Feminist News Stories on Sexual Harassment, Assault and Discrimination in the Military


2/19/1998 - Medicaid Recipients Obstructed From Sterilization

A study issued by the National Institutes of Health reports significant barriers for women on Medicaid who desire tubal ligation. The study found that only 59 percent of the 1,200 pregnant women on Medicaid obtained the sterilization procedure after filling out the required forms. Medicaid recipients who want a tubal ligation must first attend two counseling sessions and fill out two consent forms at least 30 days apart.

Andrew R. Davidson, a professor of public health at Columbia University, commented “We as a society have tried to put in place things to protect [the] poor .... The incredible irony is that we’ve created barriers to poor people getting what they want.” The “bureaucratic and institutional barriers” were put in place after government courts found that 100,00 to 150,000 poor women were being sterilized, and many faced threats of withdrawn welfare benefits if they did not undergo tubal ligation.

The Alan Guttmacher Institute reports that about half of all married couples obtain sterilization as a form of contraception with the aid of private insurance. Unplanned pregnancies among poor women rate as high as 75 percent. Many cannot afford abortions, which are not covered by Medicaid.


2/19/1998 - Maryland Governor Vows to Veto Abortion Ban

Maryland state senators are gearing up to vote on a bill that would ban D&X abortions. The bill, which has been introduced three times by Sen. Larry E. Haines, is supported by seven of the eleven members of the Senate Judicial Proceedings Committee.

Maryland Governor Parris N. Glendening (D) promised to veto the resolution if it passes the Senate, despite effects it may have on his reelection campaign and advised the Senate to “reject” the bill. Glendening said, “I obviously know this whole issue of abortion is very serious and is to be treated with the greatest attention and care. But I also believe in the right of a woman in consultation with her doctor to make the decision.”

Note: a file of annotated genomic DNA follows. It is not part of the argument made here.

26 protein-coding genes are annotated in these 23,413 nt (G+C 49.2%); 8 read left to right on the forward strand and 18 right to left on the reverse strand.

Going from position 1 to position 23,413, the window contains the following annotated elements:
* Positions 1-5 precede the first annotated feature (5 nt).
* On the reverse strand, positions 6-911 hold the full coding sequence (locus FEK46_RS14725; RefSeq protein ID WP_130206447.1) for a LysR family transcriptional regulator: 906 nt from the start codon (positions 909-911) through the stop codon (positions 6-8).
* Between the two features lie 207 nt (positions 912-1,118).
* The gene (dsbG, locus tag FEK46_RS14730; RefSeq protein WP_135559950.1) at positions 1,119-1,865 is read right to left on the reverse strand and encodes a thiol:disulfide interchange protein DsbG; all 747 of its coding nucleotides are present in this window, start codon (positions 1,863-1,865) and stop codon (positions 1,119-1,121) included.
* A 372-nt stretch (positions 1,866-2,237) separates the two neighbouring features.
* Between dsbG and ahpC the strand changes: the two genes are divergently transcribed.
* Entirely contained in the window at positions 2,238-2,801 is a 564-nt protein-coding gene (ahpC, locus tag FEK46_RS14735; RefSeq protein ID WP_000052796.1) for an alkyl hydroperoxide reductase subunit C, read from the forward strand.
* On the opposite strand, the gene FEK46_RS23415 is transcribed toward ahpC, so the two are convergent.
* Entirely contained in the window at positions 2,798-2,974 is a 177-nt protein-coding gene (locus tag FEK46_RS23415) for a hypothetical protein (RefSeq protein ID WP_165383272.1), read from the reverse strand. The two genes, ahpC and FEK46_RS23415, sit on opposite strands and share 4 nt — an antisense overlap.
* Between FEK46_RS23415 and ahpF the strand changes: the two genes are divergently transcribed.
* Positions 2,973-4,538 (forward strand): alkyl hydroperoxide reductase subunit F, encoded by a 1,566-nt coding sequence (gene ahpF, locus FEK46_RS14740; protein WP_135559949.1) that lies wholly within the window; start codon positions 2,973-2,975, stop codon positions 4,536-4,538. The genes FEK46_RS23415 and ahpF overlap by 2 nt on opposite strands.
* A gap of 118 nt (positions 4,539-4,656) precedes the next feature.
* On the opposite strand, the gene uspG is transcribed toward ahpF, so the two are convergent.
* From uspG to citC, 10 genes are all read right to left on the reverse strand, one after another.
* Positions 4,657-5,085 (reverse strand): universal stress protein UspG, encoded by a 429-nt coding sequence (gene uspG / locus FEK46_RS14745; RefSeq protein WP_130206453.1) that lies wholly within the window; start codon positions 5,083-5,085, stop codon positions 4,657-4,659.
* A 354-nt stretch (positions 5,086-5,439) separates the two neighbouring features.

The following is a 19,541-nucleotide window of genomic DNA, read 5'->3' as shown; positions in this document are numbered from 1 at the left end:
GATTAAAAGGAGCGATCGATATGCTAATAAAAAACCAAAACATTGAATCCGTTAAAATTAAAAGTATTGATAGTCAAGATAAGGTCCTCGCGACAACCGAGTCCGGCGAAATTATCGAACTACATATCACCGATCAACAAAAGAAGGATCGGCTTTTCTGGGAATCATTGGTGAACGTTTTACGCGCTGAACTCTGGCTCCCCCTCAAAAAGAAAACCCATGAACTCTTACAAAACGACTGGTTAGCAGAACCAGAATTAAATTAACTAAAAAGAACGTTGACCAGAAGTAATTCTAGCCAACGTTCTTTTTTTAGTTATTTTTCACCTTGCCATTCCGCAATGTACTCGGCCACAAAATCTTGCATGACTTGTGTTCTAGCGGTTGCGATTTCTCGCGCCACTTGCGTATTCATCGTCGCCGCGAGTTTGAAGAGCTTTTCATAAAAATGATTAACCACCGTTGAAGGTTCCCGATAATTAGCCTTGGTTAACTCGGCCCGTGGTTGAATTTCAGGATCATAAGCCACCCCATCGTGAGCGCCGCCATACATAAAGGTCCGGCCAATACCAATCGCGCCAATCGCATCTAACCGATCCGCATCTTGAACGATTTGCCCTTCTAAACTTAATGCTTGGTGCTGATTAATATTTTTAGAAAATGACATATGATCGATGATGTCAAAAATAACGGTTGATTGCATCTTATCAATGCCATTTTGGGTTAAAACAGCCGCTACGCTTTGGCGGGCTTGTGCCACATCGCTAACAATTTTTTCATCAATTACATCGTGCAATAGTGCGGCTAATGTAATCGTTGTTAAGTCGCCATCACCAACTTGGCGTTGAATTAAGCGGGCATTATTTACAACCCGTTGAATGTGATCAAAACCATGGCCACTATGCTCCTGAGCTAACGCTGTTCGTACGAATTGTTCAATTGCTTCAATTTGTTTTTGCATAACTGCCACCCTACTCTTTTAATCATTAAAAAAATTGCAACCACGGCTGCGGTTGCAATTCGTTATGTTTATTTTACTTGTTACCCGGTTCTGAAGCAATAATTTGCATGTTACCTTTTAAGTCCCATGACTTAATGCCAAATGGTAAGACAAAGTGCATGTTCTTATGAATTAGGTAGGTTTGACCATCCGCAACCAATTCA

Feminist News Stories on Aborton


2/19/1998 - United States Ranks Last in Providing Maternity Benefits

A study by the United Nation’s International Labour Organization (ILO) reports that working mothers in the United States are given the least generous maternity and nursing benefits in the industrialized world. ILO researchers investigated maternity leave and health benefits required by law in 152 countries. Eighty percent of the countries offer paid maternity leave to women; approximately one-third of those countries allow the leave to last longer than 14 weeks.

The study found that designated breaks for nursing mothers are allowed by law in more than 80 countries, including 45-minute breaks for nursing each day in the Netherlands and a choice between two 30-minute or 15 minute breaks every three hours in Haiti.

The report stated that in 30 percent of the world’s households, women contribute the principal source of income, and 80 percent of women in industrialized nations are expected to work outside the home during their child-bearing years within 10 years. Alfred J. Kahn, a Columbia University professor in comparative social policies commented, “...it has only been recently that the country has absorbed the fact that most women are working.”

The United States allows workers to take 12 weeks of unpaid maternity leave through the Family and Medical Leave Act, passed in 1993. Many small business advocates oppose mandatory paid maternity leave and benefits, arguing that the government should not be telling them how to run their businesses.